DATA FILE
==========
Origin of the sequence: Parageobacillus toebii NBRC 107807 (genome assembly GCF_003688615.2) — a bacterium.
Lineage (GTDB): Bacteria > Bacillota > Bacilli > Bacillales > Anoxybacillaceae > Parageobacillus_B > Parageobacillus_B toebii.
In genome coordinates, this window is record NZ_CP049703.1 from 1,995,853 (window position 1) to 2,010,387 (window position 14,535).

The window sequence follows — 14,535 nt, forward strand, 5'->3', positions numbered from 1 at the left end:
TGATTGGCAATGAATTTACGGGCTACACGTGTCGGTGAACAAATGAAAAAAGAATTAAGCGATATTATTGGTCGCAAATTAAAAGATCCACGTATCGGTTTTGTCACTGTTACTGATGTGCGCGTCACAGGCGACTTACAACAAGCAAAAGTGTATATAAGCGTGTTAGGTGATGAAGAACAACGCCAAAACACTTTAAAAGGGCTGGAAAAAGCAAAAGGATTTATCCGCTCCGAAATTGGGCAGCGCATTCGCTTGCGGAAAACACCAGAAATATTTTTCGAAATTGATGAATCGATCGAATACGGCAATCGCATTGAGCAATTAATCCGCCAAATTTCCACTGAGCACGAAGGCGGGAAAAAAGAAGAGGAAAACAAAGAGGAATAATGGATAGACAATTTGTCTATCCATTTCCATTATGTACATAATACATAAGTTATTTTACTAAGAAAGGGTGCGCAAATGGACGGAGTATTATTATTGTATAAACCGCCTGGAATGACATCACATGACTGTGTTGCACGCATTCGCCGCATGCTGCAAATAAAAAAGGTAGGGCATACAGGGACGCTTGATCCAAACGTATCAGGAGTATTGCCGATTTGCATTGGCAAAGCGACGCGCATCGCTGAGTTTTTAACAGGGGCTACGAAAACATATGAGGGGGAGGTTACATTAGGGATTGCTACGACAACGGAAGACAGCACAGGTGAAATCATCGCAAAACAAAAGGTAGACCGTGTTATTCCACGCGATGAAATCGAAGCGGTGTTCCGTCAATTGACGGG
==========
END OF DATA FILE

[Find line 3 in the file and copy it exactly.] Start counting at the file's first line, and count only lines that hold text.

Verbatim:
In genome coordinates, this window is record NZ_CP049703.1 from 1,995,853 (window position 1) to 2,010,387 (window position 14,535).